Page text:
Finding our way to festivals again

Director Anu Kuivalainen and producers Pasi Hakkio (Wacky Tie Films) and Isabella Karhu (Danish Bear) are looking forward to Nordisk Panorama.

Nordisk Panorama, the key festival for Nordic documentary and short films, takes place on September 17–27. The festival will be a hybrid event mixing online screenings and in-person gatherings in Malmö. The industry platform Forum is held fully online. 514 entries were submitted for the festival’s competition and 67 films in total were selected – 13 Finnish films are nominated in the competition.

Among the nominated films is the feature Still Into You by Anu Kuivalainen. Still Into You follows 70–85-year-old couples, telling the story of aging and love. “In our minds love belongs to young people, not to the elderly. However, love and sexuality do not fade as people age. They might transform, but they don’t just vanish from people’s lives,” states Kuivalainen.

She wants to change how people view the elderly: as active subjects of their own life, not just caregivers to grandchildren or dependent on the care of others. “The people in the film have the ability to focus on the good things in their lives, not on the things they have lost,” Kuivalainen continues.

As we all know, the corona pandemic challenges things, like reaching audiences as well as expanding and networking internationally. “I’m a bit nervous about how the audiences will find the movie,” Kuivalainen tells. “I make movies for the big screen and it’s sad that the viewers cannot experience that. Anyhow, fretting things doesn’t really ease the situation,” she continues.

Still Into You

Wacky Tie growing internationally

Along with the feature films, there is also a great variety of Finnish short films nominated in Nordisk Panorama. Two of them are Canary by Risto-Pekka Blom and The Best Possible Life by Jussi Sandhu and Ville Hakonen. “Here we have two works that have an excellent potential to circle the festivals. Both films are rather short and made in a bold and distinguishable way,” tells producer Pasi Hakkio of Wacky Tie Films.


Blom has had previous success with short films. The Best Possible Life, in turn, seems to resonate in Finland’s neighbouring countries, which is understandable since it focuses on Finland’s image. Wacky Tie is planning on building a continued relationship with all three filmmakers.

International co-operation offers new perspectives, possibilities to work with European top professionals as well as bigger potential audiences, according to Hakkio. “However, maybe the most important thing about expanding internationally is that it forces us to consider our projects outside of our own social bubbles and viewpoints. How the film could communicate the things even wider?”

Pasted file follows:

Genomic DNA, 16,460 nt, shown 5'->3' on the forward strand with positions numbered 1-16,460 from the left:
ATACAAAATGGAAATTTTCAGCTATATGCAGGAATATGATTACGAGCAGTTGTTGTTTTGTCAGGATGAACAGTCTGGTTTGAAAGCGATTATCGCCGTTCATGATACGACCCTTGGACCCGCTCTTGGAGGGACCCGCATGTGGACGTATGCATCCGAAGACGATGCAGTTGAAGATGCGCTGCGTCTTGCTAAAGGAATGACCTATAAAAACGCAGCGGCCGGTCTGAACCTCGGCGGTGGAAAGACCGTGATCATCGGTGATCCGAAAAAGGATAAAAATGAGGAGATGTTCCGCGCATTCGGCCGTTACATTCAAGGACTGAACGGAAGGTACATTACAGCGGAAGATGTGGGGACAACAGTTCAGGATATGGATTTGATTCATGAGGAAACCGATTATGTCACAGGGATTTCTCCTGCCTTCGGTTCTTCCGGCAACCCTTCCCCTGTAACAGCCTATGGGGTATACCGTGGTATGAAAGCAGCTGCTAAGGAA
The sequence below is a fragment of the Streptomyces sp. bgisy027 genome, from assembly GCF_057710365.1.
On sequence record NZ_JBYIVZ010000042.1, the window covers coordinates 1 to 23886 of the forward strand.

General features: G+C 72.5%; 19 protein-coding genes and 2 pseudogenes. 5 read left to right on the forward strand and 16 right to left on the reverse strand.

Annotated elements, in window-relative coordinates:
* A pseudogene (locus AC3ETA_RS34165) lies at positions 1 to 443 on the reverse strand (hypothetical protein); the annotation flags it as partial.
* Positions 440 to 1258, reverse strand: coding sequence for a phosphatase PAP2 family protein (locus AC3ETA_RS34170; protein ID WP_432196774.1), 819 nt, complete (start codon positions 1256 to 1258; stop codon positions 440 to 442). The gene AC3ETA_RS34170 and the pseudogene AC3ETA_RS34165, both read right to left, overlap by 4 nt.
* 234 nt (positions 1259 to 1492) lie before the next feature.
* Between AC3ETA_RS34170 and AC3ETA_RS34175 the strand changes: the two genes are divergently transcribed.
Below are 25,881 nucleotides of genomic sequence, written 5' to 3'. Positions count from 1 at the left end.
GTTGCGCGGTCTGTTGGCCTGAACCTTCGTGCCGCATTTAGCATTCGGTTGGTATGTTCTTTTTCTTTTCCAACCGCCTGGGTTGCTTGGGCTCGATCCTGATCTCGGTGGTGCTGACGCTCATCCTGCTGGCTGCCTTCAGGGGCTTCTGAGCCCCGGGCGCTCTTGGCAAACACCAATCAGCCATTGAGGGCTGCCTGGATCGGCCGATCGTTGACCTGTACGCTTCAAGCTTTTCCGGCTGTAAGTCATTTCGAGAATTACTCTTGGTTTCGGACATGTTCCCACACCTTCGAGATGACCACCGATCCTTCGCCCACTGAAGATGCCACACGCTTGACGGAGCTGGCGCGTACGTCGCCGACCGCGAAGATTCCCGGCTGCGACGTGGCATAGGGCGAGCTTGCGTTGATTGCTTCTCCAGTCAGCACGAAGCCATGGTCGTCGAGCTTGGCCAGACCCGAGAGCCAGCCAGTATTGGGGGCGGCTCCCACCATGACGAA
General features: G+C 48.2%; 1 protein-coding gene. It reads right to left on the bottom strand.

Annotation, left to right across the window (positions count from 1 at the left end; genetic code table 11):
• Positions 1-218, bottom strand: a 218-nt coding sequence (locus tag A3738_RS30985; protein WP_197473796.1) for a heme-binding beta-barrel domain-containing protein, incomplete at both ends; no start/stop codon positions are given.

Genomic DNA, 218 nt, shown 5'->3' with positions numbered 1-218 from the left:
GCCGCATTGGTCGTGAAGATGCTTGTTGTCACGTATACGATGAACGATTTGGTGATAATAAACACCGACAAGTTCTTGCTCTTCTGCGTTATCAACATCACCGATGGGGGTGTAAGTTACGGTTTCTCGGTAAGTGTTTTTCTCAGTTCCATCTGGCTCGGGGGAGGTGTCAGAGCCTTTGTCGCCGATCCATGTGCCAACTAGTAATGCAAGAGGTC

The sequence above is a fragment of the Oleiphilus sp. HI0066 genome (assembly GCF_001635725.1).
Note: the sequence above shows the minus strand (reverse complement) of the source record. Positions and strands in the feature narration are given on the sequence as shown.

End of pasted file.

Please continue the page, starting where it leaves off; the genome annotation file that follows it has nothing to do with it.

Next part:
One of those projects is Clouds, a feature documentary by Tuija Halttunen, that was presented in Forum last year, as well as IDFA’s Forum. Currently it is being developed in dok.incubator. “Corona slowed down the financing but recently things have started to roll,” Hakkio says. “Right now we are editing and looking for an opening festival for next year.” Expectations are high as the film has already gained a lot of interest internationally.

Hakkio feels it is important to attend festivals and watch movies together with new audiences – unfortunately this year it has not really been a possibility. On the other hand, it’s really important to also rest, develop the projects and prepare for the coming circulations. “We are still excited to see what happens after Nordisk Panorama – we trust that world will surprise use positively in these strange times.”

Danish Bear on a mission

The Finnish Film Foundation’s wild card pitching in Forum is The Mission by Tania Moilanen. The feature documentary follows four Mormon teens during their missionary work in Finland. The film’s main target audience is young adults, but the film could also speak to a more mature audience, states producer Isabella Karhu of Danish Bear.

“While the lives of Mormon teens is heavily shaped by their religion, they are also of course, just regular teenagers in terms of their hopes, concerns and uncertainties about their future – something that we can all identify regardless of our background,” she continues.

The Mission will be Danish Bear’s second feature-length documentary. Currently it’s in production with domestic financing. The project also has Dirk Manthey Film Ug, a German co-producer, on board — it would be the company’s first international production.

“We still have some artistic crew positions open, for which we are looking into Nordic talents. All in all, Nordisk Panorama will also be a wonderful opportunity to update the film’s progress to the parties to whom we have presented the film before, along with reaching new potential partners for co-production, distribution and broadcasting opportunities,” tells Karhu.

As Danish Bear hit the 5-year landmark, the company feels like expanding and is looking towards participating in international co-productions both in terms of working as the main producer, as well as looking for interesting projects outside of Finland which we think would be relevant also to the Finnish audiences. “We don’t have any set m.o. in our company – we are passionate about cinema and are drawn to projects that speak to us both on a personal and universal level.”

The Mission